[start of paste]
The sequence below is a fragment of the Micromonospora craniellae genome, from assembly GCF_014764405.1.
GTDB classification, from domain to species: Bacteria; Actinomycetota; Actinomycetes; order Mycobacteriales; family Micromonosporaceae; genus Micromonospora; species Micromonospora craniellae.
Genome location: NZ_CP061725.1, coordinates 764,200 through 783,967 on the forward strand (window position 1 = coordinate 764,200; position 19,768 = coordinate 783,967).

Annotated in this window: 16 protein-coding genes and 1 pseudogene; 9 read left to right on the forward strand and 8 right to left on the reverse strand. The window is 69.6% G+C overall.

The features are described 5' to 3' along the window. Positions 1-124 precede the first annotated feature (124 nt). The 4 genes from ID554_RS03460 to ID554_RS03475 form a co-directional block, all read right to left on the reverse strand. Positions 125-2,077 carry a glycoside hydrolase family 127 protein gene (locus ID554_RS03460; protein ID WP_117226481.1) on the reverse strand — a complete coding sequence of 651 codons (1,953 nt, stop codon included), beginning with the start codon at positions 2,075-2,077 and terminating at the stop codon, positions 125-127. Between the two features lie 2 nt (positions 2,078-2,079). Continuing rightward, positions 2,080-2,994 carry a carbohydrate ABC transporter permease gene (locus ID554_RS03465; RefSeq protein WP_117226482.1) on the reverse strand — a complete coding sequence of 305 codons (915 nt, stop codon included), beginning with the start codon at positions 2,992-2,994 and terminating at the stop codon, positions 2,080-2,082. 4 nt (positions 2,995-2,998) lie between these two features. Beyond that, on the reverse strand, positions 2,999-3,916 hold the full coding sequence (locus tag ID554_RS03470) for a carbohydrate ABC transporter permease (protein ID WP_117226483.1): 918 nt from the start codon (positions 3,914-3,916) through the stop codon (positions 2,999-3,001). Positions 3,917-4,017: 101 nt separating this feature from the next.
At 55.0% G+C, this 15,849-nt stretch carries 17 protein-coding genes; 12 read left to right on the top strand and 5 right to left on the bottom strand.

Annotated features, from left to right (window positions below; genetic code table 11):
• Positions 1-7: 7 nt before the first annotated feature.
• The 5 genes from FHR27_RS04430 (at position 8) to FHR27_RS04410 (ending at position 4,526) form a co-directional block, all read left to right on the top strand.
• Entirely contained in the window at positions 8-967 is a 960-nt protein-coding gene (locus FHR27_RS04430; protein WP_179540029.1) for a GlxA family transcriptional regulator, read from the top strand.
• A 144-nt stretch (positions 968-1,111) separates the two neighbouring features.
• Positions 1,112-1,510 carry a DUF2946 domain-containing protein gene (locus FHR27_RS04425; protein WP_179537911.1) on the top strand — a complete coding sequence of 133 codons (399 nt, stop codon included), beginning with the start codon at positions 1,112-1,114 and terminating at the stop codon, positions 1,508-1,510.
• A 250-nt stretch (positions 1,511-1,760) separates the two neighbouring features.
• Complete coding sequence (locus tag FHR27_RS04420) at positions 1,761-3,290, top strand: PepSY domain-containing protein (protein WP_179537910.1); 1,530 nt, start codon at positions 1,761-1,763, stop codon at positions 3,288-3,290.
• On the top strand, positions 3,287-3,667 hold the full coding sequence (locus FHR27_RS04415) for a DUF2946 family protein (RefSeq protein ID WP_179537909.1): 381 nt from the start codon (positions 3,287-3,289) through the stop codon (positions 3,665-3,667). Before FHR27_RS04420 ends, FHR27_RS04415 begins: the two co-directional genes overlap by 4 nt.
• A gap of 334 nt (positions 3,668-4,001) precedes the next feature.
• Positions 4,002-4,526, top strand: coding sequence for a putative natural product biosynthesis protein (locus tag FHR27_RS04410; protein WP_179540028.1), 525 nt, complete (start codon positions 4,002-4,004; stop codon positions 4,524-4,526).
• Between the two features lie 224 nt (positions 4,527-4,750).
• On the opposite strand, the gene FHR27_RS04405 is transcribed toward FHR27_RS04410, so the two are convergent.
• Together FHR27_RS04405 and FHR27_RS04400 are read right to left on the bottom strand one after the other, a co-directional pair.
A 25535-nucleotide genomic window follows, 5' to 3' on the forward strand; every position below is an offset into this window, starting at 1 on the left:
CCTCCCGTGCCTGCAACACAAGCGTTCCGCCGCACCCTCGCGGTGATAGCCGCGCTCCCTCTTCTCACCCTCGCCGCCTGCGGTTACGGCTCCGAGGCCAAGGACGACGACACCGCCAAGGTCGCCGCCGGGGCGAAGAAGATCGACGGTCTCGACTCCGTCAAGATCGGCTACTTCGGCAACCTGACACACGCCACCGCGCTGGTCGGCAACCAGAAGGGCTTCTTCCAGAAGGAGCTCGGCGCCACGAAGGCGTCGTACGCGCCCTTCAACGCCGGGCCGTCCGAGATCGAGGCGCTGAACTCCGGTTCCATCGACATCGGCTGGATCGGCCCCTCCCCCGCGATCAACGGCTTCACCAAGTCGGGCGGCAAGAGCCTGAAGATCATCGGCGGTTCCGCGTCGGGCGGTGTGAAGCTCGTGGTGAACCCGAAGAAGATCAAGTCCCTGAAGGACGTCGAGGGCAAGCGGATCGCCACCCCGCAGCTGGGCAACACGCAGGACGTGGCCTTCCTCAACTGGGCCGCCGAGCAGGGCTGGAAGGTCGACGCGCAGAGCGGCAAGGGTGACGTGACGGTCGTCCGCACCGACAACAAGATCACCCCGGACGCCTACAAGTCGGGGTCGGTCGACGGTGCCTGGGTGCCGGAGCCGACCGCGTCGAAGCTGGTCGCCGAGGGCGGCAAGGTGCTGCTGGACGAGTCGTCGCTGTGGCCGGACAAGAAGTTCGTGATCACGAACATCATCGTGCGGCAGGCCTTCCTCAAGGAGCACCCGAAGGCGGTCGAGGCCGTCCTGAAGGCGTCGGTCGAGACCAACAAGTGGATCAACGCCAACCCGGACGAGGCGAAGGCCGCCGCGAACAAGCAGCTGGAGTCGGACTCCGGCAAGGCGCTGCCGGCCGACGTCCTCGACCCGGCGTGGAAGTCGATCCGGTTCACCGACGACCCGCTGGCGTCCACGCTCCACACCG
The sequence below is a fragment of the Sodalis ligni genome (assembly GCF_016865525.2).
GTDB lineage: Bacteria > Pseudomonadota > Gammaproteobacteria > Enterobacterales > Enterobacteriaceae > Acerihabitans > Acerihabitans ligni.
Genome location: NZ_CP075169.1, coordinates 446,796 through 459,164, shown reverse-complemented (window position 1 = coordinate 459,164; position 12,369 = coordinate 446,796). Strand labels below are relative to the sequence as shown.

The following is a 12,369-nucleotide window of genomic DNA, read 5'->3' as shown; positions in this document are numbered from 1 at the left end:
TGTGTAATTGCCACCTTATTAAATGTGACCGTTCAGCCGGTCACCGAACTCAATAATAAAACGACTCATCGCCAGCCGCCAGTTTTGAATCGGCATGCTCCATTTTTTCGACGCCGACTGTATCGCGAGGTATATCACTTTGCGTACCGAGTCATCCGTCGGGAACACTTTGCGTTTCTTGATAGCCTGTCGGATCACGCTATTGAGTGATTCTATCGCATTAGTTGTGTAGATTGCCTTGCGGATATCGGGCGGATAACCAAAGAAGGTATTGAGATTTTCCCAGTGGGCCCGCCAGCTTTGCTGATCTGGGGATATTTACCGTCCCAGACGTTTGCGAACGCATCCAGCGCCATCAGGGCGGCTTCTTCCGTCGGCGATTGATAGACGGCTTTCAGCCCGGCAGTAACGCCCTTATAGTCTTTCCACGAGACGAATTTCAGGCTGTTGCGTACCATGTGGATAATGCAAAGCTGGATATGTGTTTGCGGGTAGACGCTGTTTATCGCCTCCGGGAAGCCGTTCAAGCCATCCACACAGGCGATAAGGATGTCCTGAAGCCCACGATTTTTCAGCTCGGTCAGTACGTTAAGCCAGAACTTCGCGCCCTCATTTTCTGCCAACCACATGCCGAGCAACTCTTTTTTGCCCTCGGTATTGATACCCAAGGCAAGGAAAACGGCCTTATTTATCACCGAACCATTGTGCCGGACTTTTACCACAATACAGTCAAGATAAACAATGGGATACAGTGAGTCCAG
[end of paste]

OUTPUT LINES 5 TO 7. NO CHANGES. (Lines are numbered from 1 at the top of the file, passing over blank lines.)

The features are described 5' to 3' along the window. Positions 1-124 precede the first annotated feature (124 nt). The 4 genes from ID554_RS03460 to ID554_RS03475 form a co-directional block, all read right to left on the reverse strand. Positions 125-2,077 carry a glycoside hydrolase family 127 protein gene (locus ID554_RS03460; protein ID WP_117226481.1) on the reverse strand — a complete coding sequence of 651 codons (1,953 nt, stop codon included), beginning with the start codon at positions 2,075-2,077 and terminating at the stop codon, positions 125-127. Between the two features lie 2 nt (positions 2,078-2,079). Continuing rightward, positions 2,080-2,994 carry a carbohydrate ABC transporter permease gene (locus ID554_RS03465; RefSeq protein WP_117226482.1) on the reverse strand — a complete coding sequence of 305 codons (915 nt, stop codon included), beginning with the start codon at positions 2,992-2,994 and terminating at the stop codon, positions 2,080-2,082. 4 nt (positions 2,995-2,998) lie between these two features. Beyond that, on the reverse strand, positions 2,999-3,916 hold the full coding sequence (locus tag ID554_RS03470) for a carbohydrate ABC transporter permease (protein ID WP_117226483.1): 918 nt from the start codon (positions 3,914-3,916) through the stop codon (positions 2,999-3,001). Positions 3,917-4,017: 101 nt separating this feature from the next.
At 55.0% G+C, this 15,849-nt stretch carries 17 protein-coding genes; 12 read left to right on the top strand and 5 right to left on the bottom strand.

Annotated features, from left to right (window positions below; genetic code table 11):